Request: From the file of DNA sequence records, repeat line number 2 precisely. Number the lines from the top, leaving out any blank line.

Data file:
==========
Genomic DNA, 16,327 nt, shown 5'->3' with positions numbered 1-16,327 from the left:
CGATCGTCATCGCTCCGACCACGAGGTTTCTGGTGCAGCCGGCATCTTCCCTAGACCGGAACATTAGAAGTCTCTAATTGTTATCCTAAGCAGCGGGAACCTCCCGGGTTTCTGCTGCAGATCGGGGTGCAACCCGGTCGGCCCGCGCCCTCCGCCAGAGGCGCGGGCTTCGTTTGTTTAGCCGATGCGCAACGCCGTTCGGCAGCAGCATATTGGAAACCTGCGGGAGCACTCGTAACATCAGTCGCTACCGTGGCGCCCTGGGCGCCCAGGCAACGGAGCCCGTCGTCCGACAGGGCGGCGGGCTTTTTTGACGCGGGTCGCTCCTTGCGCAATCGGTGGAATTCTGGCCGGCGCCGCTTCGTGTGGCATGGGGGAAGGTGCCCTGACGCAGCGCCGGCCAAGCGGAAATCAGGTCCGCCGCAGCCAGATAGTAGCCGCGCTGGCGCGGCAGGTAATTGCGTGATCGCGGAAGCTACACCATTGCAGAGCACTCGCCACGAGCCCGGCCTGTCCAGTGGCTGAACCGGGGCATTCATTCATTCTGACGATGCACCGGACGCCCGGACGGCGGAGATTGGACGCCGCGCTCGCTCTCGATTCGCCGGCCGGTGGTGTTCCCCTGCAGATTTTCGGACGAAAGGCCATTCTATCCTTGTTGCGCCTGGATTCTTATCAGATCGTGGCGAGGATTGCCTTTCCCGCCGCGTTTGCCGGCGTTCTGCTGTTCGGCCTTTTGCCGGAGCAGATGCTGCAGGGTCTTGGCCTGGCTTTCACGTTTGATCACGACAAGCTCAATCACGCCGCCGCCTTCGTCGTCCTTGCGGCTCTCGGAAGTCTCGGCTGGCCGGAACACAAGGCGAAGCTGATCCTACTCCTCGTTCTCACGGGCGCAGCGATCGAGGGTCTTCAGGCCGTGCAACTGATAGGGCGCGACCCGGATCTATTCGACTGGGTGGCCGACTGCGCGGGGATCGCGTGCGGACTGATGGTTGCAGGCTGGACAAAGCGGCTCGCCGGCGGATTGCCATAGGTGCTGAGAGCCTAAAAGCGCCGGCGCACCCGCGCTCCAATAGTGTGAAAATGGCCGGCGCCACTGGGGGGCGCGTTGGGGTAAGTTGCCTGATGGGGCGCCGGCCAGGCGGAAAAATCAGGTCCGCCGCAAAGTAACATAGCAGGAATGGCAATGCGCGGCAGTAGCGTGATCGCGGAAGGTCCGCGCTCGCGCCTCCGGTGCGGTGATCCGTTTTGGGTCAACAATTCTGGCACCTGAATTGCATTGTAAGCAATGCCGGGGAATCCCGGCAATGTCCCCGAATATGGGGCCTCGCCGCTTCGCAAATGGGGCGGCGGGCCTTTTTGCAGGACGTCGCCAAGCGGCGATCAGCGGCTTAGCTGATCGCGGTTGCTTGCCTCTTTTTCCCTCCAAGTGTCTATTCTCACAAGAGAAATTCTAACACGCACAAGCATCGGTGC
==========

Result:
CGATCGTCATCGCTCCGACCACGAGGTTTCTGGTGCAGCCGGCATCTTCCCTAGACCGGAACATTAGAAGTCTCTAATTGTTATCCTAAGCAGCGGGAACCTCCCGGGTTTCTGCTGCAGATCGGGGTGCAACCCGGTCGGCCCGCGCCCTCCGCCAGAGGCGCGGGCTTCGTTTGTTTAGCCGATGCGCAACGCCGTTCGGCAGCAGCATATTGGAAACCTGCGGGAGCACTCGTAACATCAGTCGCTACCGTGGCGCCCTGGGCGCCCAGGCAACGGAGCCCGTCGTCCGACAGGGCGGCGGGCTTTTTTGACGCGGGTCGCTCCTTGCGCAATCGGTGGAATTCTGGCCGGCGCCGCTTCGTGTGGCATGGGGGAAGGTGCCCTGACGCAGCGCCGGCCAAGCGGAAATCAGGTCCGCCGCAGCCAGATAGTAGCCGCGCTGGCGCGGCAGGTAATTGCGTGATCGCGGAAGCTACACCATTGCAGAGCACTCGCCACGAGCCCGGCCTGTCCAGTGGCTGAACCGGGGCATTCATTCATTCTGACGATGCACCGGACGCCCGGACGGCGGAGATTGGACGCCGCGCTCGCTCTCGATTCGCCGGCCGGTGGTGTTCCCCTGCAGATTTTCGGACGAAAGGCCATTCTATCCTTGTTGCGCCTGGATTCTTATCAGATCGTGGCGAGGATTGCCTTTCCCGCCGCGTTTGCCGGCGTTCTGCTGTTCGGCCTTTTGCCGGAGCAGATGCTGCAGGGTCTTGGCCTGGCTTTCACGTTTGATCACGACAAGCTCAATCACGCCGCCGCCTTCGTCGTCCTTGCGGCTCTCGGAAGTCTCGGCTGGCCGGAACACAAGGCGAAGCTGATCCTACTCCTCGTTCTCACGGGCGCAGCGATCGAGGGTCTTCAGGCCGTGCAACTGATAGGGCGCGACCCGGATCTATTCGACTGGGTGGCCGACTGCGCGGGGATCGCGTGCGGACTGATGGTTGCAGGCTGGACAAAGCGGCTCGCCGGCGGATTGCCATAGGTGCTGAGAGCCTAAAAGCGCCGGCGCACCCGCGCTCCAATAGTGTGAAAATGGCCGGCGCCACTGGGGGGCGCGTTGGGGTAAGTTGCCTGATGGGGCGCCGGCCAGGCGGAAAAATCAGGTCCGCCGCAAAGTAACATAGCAGGAATGGCAATGCGCGGCAGTAGCGTGATCGCGGAAGGTCCGCGCTCGCGCCTCCGGTGCGGTGATCCGTTTTGGGTCAACAATTCTGGCACCTGAATTGCATTGTAAGCAATGCCGGGGAATCCCGGCAATGTCCCCGAATATGGGGCCTCGCCGCTTCGCAAATGGGGCGGCGGGCCTTTTTGCAGGACGTCGCCAAGCGGCGATCAGCGGCTTAGCTGATCGCGGTTGCTTGCCTCTTTTTCCCTCCAAGTGTCTATTCTCACAAGAGAAATTCTAACACGCACAAGCATCGGTGC